Veena Nair's childhood curiosity about how things worked, fuelled by her father's encouragement, laid the foundation for her remarkable career in STEM (science, technology, engineering and maths) education.
As Viewbank College in Melbourne's STEAM (Science, Technology, Engineering, Arts and Mathematics) Project Leader, Veena has been making a significant impact in inspiring students, especially young women and those from diverse backgrounds, to pursue careers in STEM fields. Her dedication and innovation in STEM education has earned her the prestigious 2022 Prime Minister's Prize for Excellence in Science Teaching in Secondary Schools.
We spoke to Veena to learn more about where her passion for STEM came from, and the power of curiosity in shaping the future of STEM in Australia.
Lessons from her father
Veena's early childhood sparked a burning curiosity that led to more than 20 years of teaching science-based subjects across three countries.
"It all started with my father," Veena reflected.
Growing up, Veena's father was a physics professor with an insatiable curiosity about how things worked. He invited her to join him in these investigations without making it feel like a learning exercise. "Let's find out how this thing works," her father would say. Then they would dismantle the new gadget her mum had purchased. Most of the time, they couldn't put it back together, and as expected, her mum wasn't too pleased.
"Even when mum got upset, it taught me two things. It's OK to experiment, and it's OK to fail," Veena said.
After receiving a degree in physics and mathematics, Veena explored several career options ranging from sales and marketing to desktop publishing. While living in Mumbai, she ran a business that taught coding to students from a nearby school. The school eventually integrated coding into its curriculum as an additional subject.
Impressed with her passion for teaching, her students suggested she consider becoming a full-time school educator. Her father agreed. Veena completed her teaching degree, and the rest, as they say, is history.
STEAMing up students' interest
As Head of Technology and STEAM Project Leader, Veena implemented the STEAM club at Viewbank College to introduce students to the variety of exciting things it offers. During lunchtimes, students are encouraged to listen to talks from industry experts, play around with the 3D printers and experiment.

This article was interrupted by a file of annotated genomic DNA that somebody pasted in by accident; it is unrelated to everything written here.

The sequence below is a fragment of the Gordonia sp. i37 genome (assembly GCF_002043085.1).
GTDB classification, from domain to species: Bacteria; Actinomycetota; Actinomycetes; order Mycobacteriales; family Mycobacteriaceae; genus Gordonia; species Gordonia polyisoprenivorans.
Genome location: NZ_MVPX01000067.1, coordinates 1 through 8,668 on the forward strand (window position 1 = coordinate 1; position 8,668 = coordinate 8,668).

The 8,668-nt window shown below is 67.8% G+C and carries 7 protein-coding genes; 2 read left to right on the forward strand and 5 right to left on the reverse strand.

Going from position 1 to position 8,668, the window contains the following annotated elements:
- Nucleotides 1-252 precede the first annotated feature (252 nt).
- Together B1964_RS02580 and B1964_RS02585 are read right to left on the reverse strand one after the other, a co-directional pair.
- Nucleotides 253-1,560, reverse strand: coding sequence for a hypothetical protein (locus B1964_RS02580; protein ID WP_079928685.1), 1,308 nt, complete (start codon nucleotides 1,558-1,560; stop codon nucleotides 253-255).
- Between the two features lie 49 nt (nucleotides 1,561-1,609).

"There is this preconceived idea out there of what a career in STEM means. It's not only being a doctor or a scientist; it is much more. I have found that to ignite that spark in a student, they need to hear directly from seasoned industry professionals. Hearing a first-hand account of the person's interests, subjects and so on makes it more relatable to the students. So, we regularly host industry professionals to talk to our students, whether face-to-face or online," Veena said.
And her work is bearing fruit. The number of first-round offers to Viewbank College students to study engineering and technology subjects at university (especially for young women and students from diverse backgrounds) has increased from 5 to 45 over six years.
"We see a lot of girls getting into the sciences... we are almost on par with gender equity. But I want to see more girls get into the engineering space. And that is what I'll continue to work at achieving. I've noticed that by the time girls reach Year 7, they have already decided that STEM is not for them. So, we need to reach out to them earlier, and show them just how diverse the field is," Veena explained.
More than a STEM educator
Veena is a partner in our STEM Professionals in Schools program, which fosters ongoing and flexible collaborations between school teachers and industry experts. This initiative aims to enhance STEM education and inspire students by connecting them with real-world STEM experiences. The program is supported by the Australian Government Department of Education and delivered by us.
"I've been a partner in the STEM Professionals in Schools program for such a long time I can't even remember when I first joined," Veena laughed.
"The program connects school teachers with professionals who provide current, realistic advice on what is happening in the STEM industry. And those insights continue to inspire and motivate me. I encourage other school teachers to consider joining the program. The experience can be extremely rewarding."
The benefits of partnering with STEM professionals are clear. It can enhance STEM education while inspiring and motivating students to pursue careers in STEM fields.
A prize for excellence
In November 2022, Veena received the Prime Minister's Prize for Excellence in Science Teaching in Secondary Schools for demonstrating the practical application of STEAM to students and how they can use their skills to make a real impact in the world.
"Not only was it a big surprise but also very humbling. You know, you are doing what you love, and your passion is getting recognised massively," Veena said.
Ruth Carr, Director of Education and Outreach at CSIRO, congratulated Veena on her achievement and praised her for her tireless efforts in igniting a sense of STEM curiosity in Australian students.
"Veena's work is absolutely essential to build the STEM capable workforce, Australia needs now and in the future," Ruth said.
You too can make an impact on the lives of young people and help shape the future of STEM in Australia.